Wasko’s time within the Colorado correctional system came up later, when Republican Rep. Tony Vanhuizen asked her why it is that Colorado has such a lower incarceration rate than South Dakota.

For comparison, South Dakota’s incarceration rate is 824 per 100,000 people, whereas Colorado, despite having approximately 5 million more residents than South Dakota, has a rate of 614 per 100,000.

Beginning by noting that direct comparisons between states are difficult, Wasko said it is her belief that differences in sentencing laws and Colorado’s embrace of community corrections are the main factors.

“Colorado has a large community corrections presence, where there are community corrections centers that are run by the individual counties across the state,” Wasko said. “They manage these offenders in the communities, much like we see with the St. Francis House [in Sioux Falls] or with the Rescue Mission in Rapid City.”

Wasko says that Colorado has a strong parole presence, providing paroled inmates in the community more oversight and structure. “I think that’s one of the largest things that I’ve had to realize is absent [in South Dakota],” she said.

On the subject of parole, Wasko told the JCA that she’d realized that there was no continuation of rehabilitation for inmates paroled in South Dakota, which combined with the drug problems facing South Dakota, was likely to result in people relapsing.

Wasko said this type of relapse shouldn’t necessarily lead immediately to re-incarceration.

“When we see people that are in possession of marijuana — whatever their drug of choice is — the thought is that they should go straight back to prison, whereas evidence-based practice says we need to actually treat that as an aftercare situation,” Wasko said. “We need to wrap our hands around it, put more resources into it, increase supervision — rather than immediately rescind them to prison.”

Wasko said that by simply sending relapsed parolees back to prison, you’re not getting them treatment, and not helping. She also expressed further concern about people struggling to meet the requirements of their parole, such as finding housing.

“I got a call from a parolee,” Wasko said. “[She was] crying because she was going to be put back in prison because she had been turned down for three apartments because she was a felon — two apartments she couldn’t afford — it was very disheartening for me because she had worked so hard to get through her institutional progress.”

The Dept. of Labor and Regulation was eventually able to help the parolee find housing after Wasko reached out on her behalf. “The [housing] market is difficult, the requirements are difficult, and as soon as you check that felon box, it multiplies,” she said.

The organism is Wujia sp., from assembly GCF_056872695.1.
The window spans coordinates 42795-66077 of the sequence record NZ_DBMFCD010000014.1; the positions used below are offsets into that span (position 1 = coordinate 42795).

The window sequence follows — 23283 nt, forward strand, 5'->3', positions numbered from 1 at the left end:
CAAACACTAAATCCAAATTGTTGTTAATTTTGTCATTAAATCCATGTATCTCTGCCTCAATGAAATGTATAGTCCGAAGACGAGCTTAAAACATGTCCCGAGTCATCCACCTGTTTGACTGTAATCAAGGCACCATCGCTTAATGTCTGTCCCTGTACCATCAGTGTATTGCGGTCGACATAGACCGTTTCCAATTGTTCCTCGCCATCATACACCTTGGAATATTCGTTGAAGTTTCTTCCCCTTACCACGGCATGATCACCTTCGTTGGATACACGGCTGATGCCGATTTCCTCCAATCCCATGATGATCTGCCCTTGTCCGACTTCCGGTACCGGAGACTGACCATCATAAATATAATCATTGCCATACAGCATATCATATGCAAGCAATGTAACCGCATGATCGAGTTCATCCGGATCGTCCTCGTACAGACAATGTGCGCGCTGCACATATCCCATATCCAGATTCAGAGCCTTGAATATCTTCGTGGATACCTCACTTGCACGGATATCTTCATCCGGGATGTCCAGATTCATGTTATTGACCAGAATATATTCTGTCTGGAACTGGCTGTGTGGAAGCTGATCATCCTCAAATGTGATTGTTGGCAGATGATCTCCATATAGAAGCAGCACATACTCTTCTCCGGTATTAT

Wasko has grounds to be concerned with the rate at which parolees are sometimes rescinded back to prison. According to the data presented by the DOC for FY2022, 40.5% of parolees successfully completed their parole.

Of the remainder, 6% were discharged early, while 41.5% were sent back to prison for technical parole violations, 10.4% were returned for committing new crimes, and 1.6% died before completion.

A technical parole violation, as described by Wasko, occurs when a parolee commits a violation that does not result in a new crime being committed.

This could include somebody who is not allowed to frequent bars as a condition of parole due to an addiction, and they get caught in a bar, Wasko said. This would also apply to someone absconding from parole by failing to meet with their parole officer.

Wasko said that short term returns do nothing for the state or the inmate. “When I see somebody getting returned for 90 days or less — all that has done is disrupted everything that has been done to get them housing, a job, a pathway — why are we sending people back — frankly for 90 days or less — all that did was cause enough time for them to lose everything we’ve worked for them to acquire when they got out.”

Safety of prison employees also came up, broached by Republican Sen. David Johnson, who questioned why safety hadn’t been mentioned in a presentation of concerns for staff which included discussions of scheduling and pay.

“You had mentioned schedule as an issue, overtime issues, salary issues — I’m surprised you didn’t bring up the concern of safety,” Johnson said.

Replying, Wasko said that safety is always a concern, and made a poignant admission regarding the present state of the DOC’s facilities.

“I’ll be honest with you. I’ve been doing prisons for a long time, and on the hill (South Dakota State Penitentiary), I don’t feel safe,” Wasko said. “I can go up on the fifth tier and during open movement, when the doors are all open and all of these inmates are moving, I can scream, I can yell; I could stomp on the catwalk and you will not hear me.”